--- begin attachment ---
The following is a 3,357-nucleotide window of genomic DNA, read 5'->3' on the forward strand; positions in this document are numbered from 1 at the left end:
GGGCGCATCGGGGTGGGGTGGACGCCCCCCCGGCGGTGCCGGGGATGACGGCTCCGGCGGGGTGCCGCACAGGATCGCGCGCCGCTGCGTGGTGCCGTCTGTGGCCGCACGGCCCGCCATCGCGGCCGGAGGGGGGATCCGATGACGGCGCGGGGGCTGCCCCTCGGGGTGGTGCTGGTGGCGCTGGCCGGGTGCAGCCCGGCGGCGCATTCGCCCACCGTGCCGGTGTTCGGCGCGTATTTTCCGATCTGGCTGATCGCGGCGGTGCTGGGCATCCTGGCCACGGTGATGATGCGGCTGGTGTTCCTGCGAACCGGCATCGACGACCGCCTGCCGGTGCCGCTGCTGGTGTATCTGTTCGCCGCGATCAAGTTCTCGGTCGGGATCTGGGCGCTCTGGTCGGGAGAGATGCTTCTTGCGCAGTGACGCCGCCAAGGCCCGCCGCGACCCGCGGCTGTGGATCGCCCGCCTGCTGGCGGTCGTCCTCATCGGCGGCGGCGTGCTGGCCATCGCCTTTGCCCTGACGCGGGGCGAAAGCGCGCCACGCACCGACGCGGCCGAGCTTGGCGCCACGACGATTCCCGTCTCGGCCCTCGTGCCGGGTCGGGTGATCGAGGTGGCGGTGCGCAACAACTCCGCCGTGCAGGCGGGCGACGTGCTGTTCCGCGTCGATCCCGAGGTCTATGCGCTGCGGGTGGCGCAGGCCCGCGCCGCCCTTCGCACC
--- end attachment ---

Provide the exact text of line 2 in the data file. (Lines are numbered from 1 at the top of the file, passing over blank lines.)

GGGCGCATCGGGGTGGGGTGGACGCCCCCCCGGCGGTGCCGGGGATGACGGCTCCGGCGGGGTGCCGCACAGGATCGCGCGCCGCTGCGTGGTGCCGTCTGTGGCCGCACGGCCCGCCATCGCGGCCGGAGGGGGGATCCGATGACGGCGCGGGGGCTGCCCCTCGGGGTGGTGCTGGTGGCGCTGGCCGGGTGCAGCCCGGCGGCGCATTCGCCCACCGTGCCGGTGTTCGGCGCGTATTTTCCGATCTGGCTGATCGCGGCGGTGCTGGGCATCCTGGCCACGGTGATGATGCGGCTGGTGTTCCTGCGAACCGGCATCGACGACCGCCTGCCGGTGCCGCTGCTGGTGTATCTGTTCGCCGCGATCAAGTTCTCGGTCGGGATCTGGGCGCTCTGGTCGGGAGAGATGCTTCTTGCGCAGTGACGCCGCCAAGGCCCGCCGCGACCCGCGGCTGTGGATCGCCCGCCTGCTGGCGGTCGTCCTCATCGGCGGCGGCGTGCTGGCCATCGCCTTTGCCCTGACGCGGGGCGAAAGCGCGCCACGCACCGACGCGGCCGAGCTTGGCGCCACGACGATTCCCGTCTCGGCCCTCGTGCCGGGTCGGGTGATCGAGGTGGCGGTGCGCAACAACTCCGCCGTGCAGGCGGGCGACGTGCTGTTCCGCGTCGATCCCGAGGTCTATGCGCTGCGGGTGGCGCAGGCCCGCGCCGCCCTTCGCACC